Orders, Decorations, Medals and Militaria

To be Sold on: 17th March 2021

Estimate: £3,000 - £4,000

A rare and early Great War D.C.M. pair awarded to 2nd Class Air Mechanic J. E. Prance, Royal Flying Corps, for gallantry in repairing an aeroplane whilst under fire at night close to the front line during the battle of Neuve Chappelle in March 1915; in March 1917, the B.E.2d in which he was Observer was shot down by the ‘Red Baron’, crash-landing near Loos to become Richthofen’s 22nd victory in air-to-air combat - both pilot and observer survived but Sergeant Prance received bullet wounds in his leg

Distinguished Conduct Medal, G.V.R. (2008 2/Cl: Air Mech: J. E. Prance. R.F.C.); 1914-15 Star (2008 2.A.M. J. E. Prance. R.F.C.) extremely fine (2) £3,000-£4,000

Do you know someone who may be interested in this lot? Let them know by entering their name and email address below and pressing 'Tell a Friend'. You can preview the message before it is sent on the next page.

Our experts are available to answer any questions you may have regarding this lot. If you would like to ask a question, please enter it below and click 'Ask an Expert':

If you would like to see additional detail for this lot then you can request this using the form below.

Any reasonable requested additional images will be added to the lot description and you will be sent an email informing you that they are now available.

 
A rare and early Great War D.C.M. pair awarded to 2nd Class Air Mechanic J. E. Prance, Royal Flying Corps, for gallantry in repairing an aeroplane whilst under fire at night close to the front line during the battle of Neuve Chappelle in March 1915; in March 1917, the B.E.2d in which he was Observer was shot down by the ‘Red Baron’, crash-landing near Loos to become Richthofen’s 22nd victory in air-to-air combat - both pilot and observer survived but Sergeant Prance received bullet wounds in his leg

Distinguished Conduct Medal, G.V.R. (2008 2/Cl: Air Mech: J. E. Prance. R.F.C.); 1914-15 Star (2008 2.A.M. J. E. Prance. R.F.C.) extremely fine (2) £3,000-£4,000
One of only 92 Distinguished Conduct Medals awarded to members of the Royal Flying Corps.

D.C.M. London Gazette 3 June, 1915: ‘For gallant conduct and valuable services on the night of 10th-11th March 1915 in assisting to repair one of our aeroplanes which had been forced to descend near the firing line whilst being heavily shelled by the enemy. The machine was enabled to fly away by the following morning.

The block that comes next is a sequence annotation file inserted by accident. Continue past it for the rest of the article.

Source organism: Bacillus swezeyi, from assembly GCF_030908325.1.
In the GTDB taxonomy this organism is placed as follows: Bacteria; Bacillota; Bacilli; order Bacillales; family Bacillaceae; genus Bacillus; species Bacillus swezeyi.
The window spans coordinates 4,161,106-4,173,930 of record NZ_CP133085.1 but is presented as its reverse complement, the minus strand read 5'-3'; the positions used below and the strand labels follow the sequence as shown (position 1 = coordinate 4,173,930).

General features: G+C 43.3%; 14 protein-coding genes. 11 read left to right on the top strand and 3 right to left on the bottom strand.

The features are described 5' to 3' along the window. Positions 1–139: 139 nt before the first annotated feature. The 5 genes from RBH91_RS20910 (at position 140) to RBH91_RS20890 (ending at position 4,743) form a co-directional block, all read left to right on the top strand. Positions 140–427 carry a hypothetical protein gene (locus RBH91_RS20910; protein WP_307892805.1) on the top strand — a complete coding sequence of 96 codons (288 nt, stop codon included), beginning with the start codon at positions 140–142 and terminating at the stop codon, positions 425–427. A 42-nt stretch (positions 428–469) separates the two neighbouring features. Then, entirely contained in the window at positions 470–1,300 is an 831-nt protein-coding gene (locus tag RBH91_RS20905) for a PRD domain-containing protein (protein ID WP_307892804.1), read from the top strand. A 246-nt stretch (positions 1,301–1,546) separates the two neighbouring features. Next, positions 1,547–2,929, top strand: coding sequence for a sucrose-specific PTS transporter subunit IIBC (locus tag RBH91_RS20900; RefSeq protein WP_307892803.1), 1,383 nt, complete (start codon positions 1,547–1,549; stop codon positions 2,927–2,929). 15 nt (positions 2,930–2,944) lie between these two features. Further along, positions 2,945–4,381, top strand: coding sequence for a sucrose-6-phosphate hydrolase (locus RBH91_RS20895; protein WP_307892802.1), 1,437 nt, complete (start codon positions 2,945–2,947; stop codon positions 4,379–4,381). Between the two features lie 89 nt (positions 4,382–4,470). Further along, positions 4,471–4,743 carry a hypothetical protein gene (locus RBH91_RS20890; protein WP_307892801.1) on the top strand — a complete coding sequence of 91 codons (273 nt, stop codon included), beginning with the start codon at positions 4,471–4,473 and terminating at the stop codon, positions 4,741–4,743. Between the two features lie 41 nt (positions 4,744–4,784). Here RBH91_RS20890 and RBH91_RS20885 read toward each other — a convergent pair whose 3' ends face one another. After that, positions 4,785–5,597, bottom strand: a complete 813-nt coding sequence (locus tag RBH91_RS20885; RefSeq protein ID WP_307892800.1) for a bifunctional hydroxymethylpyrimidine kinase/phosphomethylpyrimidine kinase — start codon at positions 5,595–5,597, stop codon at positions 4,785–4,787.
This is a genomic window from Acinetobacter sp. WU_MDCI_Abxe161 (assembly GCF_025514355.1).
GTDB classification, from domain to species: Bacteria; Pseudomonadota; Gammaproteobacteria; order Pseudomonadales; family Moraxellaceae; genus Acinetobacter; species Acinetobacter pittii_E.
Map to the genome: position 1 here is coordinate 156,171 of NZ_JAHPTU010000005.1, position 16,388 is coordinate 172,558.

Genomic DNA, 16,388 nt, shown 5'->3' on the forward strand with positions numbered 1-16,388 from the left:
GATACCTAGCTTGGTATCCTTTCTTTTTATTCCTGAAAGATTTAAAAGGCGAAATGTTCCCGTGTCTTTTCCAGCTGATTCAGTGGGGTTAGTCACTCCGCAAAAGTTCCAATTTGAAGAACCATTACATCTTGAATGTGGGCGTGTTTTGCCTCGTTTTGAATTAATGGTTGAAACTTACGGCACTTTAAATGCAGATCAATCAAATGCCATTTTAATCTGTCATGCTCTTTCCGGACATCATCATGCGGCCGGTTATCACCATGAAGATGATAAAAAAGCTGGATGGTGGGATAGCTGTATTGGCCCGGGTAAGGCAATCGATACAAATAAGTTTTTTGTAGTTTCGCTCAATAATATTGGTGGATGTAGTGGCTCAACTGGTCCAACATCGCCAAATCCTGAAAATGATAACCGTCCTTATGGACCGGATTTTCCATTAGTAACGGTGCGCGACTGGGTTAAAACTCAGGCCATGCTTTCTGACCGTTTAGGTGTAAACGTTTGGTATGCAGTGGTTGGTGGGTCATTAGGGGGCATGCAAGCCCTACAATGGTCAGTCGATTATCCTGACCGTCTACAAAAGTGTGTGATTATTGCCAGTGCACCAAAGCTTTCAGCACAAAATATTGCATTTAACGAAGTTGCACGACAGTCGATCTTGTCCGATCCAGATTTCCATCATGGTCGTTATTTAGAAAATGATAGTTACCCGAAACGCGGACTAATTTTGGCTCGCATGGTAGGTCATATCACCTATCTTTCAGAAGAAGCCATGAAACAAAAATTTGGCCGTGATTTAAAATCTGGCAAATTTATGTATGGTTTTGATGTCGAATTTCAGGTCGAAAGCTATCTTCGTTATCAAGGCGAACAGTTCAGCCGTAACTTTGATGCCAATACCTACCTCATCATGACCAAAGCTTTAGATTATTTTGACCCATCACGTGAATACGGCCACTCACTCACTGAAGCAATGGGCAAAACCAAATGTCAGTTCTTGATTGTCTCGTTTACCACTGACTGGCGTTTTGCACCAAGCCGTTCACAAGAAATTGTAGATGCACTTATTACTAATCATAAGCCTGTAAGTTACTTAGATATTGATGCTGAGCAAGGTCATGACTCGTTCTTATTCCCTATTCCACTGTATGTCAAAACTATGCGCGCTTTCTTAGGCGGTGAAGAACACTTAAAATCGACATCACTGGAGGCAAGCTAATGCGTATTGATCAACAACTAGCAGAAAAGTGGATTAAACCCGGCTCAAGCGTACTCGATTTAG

Prance’s D.C.M. is amongst the first five such awards won by the Royal Flying Corps, all won in two separate incidents, for similar services, on the night of 10-11 March 1915. Prance’s action is described and illustrated in Deeds that thrill the Empire (p. 167). One of only 92 Distinguished Conduct Medals awarded to members of the Royal Flying Corps.

John Edward Prance was born at Bideford, North Devon, his father being the Harbour-Master there. He attested as 2nd class Air Mechanic in the Royal Flying Corps Military Wing on 31 October 1914, and at the time of winning the D.C.M. was serving with 9 Squadron based at St. Omer. He was promoted to Corporal on 1 July 1915, and to Sergeant on 1 December 1915. After training as an Observer he was appointed Flight Sergeant on 1 April 1916.

On 4 March 1917, on loan from 16 Squadron to 2 Squadron, he was Observer in a Royal Aircraft Factory B.E.2d, piloted by Lieutenant J. B. E. Crosbee, when they were attacked by Baron von Richthofen in a Halberstadt D.II scout plane. After a brief engagement, Prance received bullet wounds in the leg and Crosbee crash-landed the plane one kilometre north of Loos, becoming the Red Baron’s 22nd victim. Prance was later commissioned as a Second Lieutenant in the Royal Flying Corps and took up his duties as an instructor at Reading.

In June 1918, Prance was urgently summoned home to face the shattering news that his baby daughter, born earlier that year, had died. Powerfully built and only 33 years old, he immediately complained of feeling unwell and was ordered to bed with a raging high fever and severe tonsillitis, unable even to attend his daughter’s funeral. On the following day, his fever increased and he died, a victim of the ‘Spanish’ flu epidemic which was to sweep around the world killing tens of millions - many more than who died in the war itself.